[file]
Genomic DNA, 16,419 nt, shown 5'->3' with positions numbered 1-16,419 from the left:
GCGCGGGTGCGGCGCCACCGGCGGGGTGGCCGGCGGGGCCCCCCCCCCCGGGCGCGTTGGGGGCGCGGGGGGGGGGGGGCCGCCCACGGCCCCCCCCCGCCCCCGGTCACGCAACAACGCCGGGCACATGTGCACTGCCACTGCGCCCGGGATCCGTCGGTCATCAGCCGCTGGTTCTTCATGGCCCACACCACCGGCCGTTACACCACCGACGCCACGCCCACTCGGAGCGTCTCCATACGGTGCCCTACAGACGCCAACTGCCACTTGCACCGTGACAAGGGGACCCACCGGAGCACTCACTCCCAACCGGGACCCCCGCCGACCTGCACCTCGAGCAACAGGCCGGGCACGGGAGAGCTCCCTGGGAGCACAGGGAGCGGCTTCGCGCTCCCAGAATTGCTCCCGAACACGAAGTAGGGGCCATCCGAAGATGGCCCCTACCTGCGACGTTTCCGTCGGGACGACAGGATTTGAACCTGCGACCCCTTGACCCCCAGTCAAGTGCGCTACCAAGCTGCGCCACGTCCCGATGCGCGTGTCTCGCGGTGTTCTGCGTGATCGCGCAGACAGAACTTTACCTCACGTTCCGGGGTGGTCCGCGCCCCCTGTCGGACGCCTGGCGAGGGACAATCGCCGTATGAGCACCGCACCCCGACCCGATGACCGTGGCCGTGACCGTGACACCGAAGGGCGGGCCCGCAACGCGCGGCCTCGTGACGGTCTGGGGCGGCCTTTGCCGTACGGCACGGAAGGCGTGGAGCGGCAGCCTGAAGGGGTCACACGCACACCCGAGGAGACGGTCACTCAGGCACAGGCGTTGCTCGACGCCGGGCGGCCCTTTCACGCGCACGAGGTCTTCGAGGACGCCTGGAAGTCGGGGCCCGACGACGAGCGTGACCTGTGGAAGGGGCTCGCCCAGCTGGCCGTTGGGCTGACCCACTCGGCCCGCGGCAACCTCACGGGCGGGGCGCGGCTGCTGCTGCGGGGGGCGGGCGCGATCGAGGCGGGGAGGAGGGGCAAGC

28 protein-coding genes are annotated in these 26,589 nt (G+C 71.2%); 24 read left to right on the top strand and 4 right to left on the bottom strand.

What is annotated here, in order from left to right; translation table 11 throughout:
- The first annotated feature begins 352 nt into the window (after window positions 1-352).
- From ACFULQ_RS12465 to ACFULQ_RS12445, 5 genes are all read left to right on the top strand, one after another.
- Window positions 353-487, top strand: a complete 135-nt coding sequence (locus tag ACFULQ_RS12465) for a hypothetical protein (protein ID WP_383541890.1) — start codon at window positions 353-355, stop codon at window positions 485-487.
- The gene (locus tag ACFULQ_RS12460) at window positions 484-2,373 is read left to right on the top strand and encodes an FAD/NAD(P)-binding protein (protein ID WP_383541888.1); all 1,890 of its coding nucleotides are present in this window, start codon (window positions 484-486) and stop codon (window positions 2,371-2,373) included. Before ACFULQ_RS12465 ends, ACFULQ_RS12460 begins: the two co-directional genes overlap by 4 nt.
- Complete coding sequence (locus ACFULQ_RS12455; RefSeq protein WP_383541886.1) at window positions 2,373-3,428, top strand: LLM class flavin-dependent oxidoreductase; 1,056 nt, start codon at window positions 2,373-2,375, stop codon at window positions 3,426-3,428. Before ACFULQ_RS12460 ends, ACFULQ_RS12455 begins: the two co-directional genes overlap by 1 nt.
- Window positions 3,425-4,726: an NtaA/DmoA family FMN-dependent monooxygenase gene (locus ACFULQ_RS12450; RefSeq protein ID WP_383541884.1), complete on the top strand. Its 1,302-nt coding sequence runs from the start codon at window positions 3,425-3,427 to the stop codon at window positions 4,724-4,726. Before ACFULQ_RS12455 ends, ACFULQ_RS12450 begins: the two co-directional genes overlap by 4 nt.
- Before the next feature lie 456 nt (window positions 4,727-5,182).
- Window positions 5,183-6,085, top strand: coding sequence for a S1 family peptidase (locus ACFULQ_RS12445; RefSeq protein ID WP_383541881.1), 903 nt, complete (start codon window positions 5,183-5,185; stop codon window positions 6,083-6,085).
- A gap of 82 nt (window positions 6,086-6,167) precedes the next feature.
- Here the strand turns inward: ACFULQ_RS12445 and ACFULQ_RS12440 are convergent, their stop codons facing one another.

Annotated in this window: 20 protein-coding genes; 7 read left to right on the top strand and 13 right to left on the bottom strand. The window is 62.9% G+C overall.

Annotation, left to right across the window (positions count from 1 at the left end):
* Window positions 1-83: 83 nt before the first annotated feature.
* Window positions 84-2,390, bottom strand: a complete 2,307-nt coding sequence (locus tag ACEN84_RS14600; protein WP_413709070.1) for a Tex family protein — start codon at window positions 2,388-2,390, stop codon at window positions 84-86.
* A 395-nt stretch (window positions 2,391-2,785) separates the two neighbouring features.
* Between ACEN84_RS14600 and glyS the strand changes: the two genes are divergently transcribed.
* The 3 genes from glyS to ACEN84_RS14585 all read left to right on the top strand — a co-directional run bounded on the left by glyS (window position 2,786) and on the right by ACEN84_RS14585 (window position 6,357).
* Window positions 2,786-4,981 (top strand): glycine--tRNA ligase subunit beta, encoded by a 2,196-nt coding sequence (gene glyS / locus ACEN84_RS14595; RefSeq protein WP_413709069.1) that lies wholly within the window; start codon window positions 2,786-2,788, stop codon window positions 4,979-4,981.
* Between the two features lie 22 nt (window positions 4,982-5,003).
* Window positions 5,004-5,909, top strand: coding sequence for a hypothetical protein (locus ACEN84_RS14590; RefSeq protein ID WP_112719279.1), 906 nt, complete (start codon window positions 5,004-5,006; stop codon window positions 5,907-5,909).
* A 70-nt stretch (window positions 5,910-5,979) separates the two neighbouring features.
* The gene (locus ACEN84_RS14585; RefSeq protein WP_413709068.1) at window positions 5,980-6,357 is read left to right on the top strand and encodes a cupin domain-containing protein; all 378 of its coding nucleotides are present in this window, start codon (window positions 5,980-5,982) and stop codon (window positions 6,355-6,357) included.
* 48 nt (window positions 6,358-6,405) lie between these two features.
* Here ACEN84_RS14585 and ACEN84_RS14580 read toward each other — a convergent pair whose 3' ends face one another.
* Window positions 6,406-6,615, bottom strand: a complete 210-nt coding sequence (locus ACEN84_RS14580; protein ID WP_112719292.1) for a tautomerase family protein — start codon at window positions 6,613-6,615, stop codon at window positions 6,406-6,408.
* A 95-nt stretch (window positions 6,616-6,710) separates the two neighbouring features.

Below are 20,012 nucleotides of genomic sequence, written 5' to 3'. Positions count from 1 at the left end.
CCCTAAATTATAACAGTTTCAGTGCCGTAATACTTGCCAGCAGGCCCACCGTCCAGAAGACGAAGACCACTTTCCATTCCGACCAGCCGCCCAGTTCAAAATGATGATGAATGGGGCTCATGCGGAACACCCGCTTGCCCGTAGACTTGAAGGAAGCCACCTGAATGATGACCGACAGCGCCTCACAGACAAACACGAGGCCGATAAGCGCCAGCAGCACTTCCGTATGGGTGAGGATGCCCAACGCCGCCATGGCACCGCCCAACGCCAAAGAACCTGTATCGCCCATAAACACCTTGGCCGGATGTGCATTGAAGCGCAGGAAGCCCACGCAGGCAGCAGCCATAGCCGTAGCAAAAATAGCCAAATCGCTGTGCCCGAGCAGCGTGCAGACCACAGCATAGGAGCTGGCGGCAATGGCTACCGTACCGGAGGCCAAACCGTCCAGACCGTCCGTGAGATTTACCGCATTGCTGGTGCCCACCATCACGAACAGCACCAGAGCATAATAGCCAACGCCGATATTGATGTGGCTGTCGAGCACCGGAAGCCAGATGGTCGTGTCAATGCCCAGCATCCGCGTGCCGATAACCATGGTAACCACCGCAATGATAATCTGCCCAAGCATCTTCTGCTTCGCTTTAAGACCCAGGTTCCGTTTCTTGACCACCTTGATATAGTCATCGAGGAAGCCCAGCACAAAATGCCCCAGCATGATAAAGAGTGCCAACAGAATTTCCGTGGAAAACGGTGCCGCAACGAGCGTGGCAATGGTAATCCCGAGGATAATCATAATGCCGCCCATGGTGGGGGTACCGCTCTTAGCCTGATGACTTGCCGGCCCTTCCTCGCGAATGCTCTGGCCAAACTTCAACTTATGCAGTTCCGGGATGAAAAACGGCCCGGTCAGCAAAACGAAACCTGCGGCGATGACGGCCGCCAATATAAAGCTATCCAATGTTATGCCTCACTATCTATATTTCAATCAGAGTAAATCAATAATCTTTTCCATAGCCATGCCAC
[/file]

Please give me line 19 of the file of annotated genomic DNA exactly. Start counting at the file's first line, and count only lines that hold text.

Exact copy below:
* A 395-nt stretch (window positions 2,391-2,785) separates the two neighbouring features.